Skip to content

Maggie Ybarra

Maggie Ybarra

Maggie Ybarra is military affairs and Pentagon correspondent for The Washington Times. She can be reached at mybarra@washingtontimes.com.

Articles by Maggie Ybarra

A police officer ties police tape to a handrail. (Associated Press) **FILE**

Majority of police force quits after Missouri town elects first black mayor

Most of the police force and several city officials quit their post in the tiny Missouri town of Parma last week after the city elected its first black mayor, leaving the mayor struggling to understand whether the mass resignation was tied to the divisive racial issues that have racked the state or the signs of a corruption ring. Published April 21, 2015

Demonstrators protest the death of Freddie Gray outside Baltimore City Hall on Monday, April 20, 2015. Gray died Sunday, a week after he was rushed to the hospital with spinal injuries following an encounter with four Baltimore police officers. (AP Photo/David Dishneau)

Baltimore man dies from injuries sustained during arrest

A Baltimore man died Sunday from injuries sustained while in the custody of police suffered "a very tragic injury to his spinal cord," Baltimore Deputy Police Commissioner Jerry Rodriguez said during a press conference Monday. Published April 20, 2015

Baltimore's murder clearance rate currently stands at 53.7 percent, according to Baltimore Deputy Police Commissioner Kevin Davis, even lower than the national average. (Associated Press)

Cops nationwide struggle to solve murders, as case clearance rate drops to 64 percent

The national homicide "clearance rate" — that is, local police identifying and arresting killers — has slipped to 64.1 percent from more than 90 percent just 50 years ago amid shrinking budgets, higher closure standards and more crimes being committed by gangs and drug dealers who may have no local footprint and/or encourage a "no-snitch" mentality. Published April 19, 2015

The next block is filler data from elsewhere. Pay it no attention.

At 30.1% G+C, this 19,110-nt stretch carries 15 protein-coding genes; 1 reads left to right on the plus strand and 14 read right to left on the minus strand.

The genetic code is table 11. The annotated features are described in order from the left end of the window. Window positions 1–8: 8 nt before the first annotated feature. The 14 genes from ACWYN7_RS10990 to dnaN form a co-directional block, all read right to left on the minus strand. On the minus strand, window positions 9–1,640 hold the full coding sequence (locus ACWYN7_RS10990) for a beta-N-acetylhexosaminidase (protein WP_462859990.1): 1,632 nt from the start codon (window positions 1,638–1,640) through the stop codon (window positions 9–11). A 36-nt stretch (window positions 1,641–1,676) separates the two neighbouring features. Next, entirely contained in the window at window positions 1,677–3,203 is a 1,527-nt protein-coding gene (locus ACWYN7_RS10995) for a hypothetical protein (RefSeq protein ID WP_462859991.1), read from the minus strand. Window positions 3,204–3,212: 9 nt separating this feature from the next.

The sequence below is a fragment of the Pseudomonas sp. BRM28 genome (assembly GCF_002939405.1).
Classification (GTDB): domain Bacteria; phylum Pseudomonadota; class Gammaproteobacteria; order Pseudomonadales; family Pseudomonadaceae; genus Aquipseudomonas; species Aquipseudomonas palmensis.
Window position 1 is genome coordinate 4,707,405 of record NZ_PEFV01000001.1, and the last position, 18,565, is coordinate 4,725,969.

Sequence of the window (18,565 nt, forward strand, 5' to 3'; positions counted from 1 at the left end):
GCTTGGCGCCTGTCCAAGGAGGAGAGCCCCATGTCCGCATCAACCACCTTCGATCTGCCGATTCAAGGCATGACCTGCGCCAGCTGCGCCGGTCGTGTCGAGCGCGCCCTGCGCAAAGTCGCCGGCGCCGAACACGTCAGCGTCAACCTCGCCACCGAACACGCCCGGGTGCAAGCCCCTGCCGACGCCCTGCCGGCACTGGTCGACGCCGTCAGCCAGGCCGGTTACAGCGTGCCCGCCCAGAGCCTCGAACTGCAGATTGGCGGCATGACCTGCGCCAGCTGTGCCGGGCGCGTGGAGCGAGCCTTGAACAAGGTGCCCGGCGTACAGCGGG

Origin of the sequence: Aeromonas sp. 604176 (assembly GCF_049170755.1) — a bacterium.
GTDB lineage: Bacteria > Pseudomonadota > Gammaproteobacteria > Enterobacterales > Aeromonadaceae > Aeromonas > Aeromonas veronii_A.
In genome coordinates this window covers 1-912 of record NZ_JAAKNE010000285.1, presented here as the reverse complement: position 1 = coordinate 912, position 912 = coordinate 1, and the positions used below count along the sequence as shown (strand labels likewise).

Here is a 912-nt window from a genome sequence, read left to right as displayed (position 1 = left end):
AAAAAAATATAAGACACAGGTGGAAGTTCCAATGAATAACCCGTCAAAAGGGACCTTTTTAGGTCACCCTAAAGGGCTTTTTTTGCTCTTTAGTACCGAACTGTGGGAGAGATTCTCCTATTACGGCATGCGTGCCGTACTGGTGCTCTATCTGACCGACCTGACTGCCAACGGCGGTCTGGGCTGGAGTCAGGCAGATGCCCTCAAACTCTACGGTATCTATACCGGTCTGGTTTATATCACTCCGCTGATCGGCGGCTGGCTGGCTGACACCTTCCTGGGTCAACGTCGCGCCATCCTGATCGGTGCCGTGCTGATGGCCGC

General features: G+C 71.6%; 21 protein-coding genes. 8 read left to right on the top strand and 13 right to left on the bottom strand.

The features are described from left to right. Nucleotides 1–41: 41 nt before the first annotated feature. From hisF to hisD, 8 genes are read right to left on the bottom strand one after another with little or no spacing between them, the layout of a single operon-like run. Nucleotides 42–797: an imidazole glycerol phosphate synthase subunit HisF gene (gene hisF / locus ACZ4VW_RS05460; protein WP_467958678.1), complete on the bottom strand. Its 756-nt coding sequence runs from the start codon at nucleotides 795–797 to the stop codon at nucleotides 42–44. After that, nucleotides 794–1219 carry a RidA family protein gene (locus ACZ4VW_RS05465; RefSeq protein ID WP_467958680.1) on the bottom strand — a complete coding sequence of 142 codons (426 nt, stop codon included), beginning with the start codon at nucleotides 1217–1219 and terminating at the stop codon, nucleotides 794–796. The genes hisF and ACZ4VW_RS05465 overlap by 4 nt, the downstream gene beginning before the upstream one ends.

Even if the U.S. and other world powers can settle on the delicate final terms of a nuclear deal with Tehran, there's still a big chance Iranian hard-liners will pressure Supreme Leader Ayatollah Ali Khamenei to reject the accord. (Associated Press) ** FILE **

4 firms accused of illegally exporting military technology to Iran

The federal government is accusing four companies — one of them based in Houston — and five individuals with illegally exporting technology to Iran that would support military systems, such as naval vessels, radar arrays and air defense technology. Published April 17, 2015

Abdirahman Sheik Mohamud, left, speaks with his defense attorney, Sam Shamansky, during a hearing to set bond on charges of money laundering and providing support for terrorism, on Wednesday, Feb. 25, 2015, in Columbus, Ohio. Mohamud pleaded not guilty and bond was set at $1 million. (AP Photo/Andrew Welsh-Huggins)

Ohio man charged with plot to attack, execute U.S. soldiers

A federal grand jury on Thursday charged a 23-year-old Ohio man with attempting to support the agenda of terrorists after he flew to Syria, received training from a terror group and returned to the U.S. with a plan to attack military officers and police. Published April 16, 2015

Drug Enforcement Administration Administrator Michele Leonhart speaks in Arlington, Va., on July 26, 2012. (Associated Press) **FILE**

House members denounce DEA administrator

Members of the House Oversight and Government Reform Committee banded together Wednesday to express that they have "no confidence" in the Drug Enforcement Administration's top official. Published April 15, 2015

Rep. Elijah Cummings, Maryland Democrat, said the report depicted "truly breathtaking recklessness" and showed "DEA agents as completely out of control." (Associated Press)

No DEA agents fired for Colombia prostitute parties, internal report reveals

An internal Drug Enforcement Administration report on Colombian sex parties, made public by Congress, shows the federal agency gave 10 of its agents a slap on the wrist for partying with prostitutes while allowing local police to watch their weapons and personal property. Published April 14, 2015

Terence Wright, of North Charleston, South Carolina , pays his respects at the scene where Walter Scott was killed by a police officer Saturday, after a traffic stop in the city. Former North Charleston Police Officer Michael Slager is being charged with Scott's murder. (Associated Press)

S.C. police release dash cam tape in Walter Scott shooting

Several states are looking to hire independent panels to oversee the implementation of police reforms and lawmakers are also considering legislation that would force police to don body cameras in the wake of another instance where a white officer killed an unarmed black man. Published April 9, 2015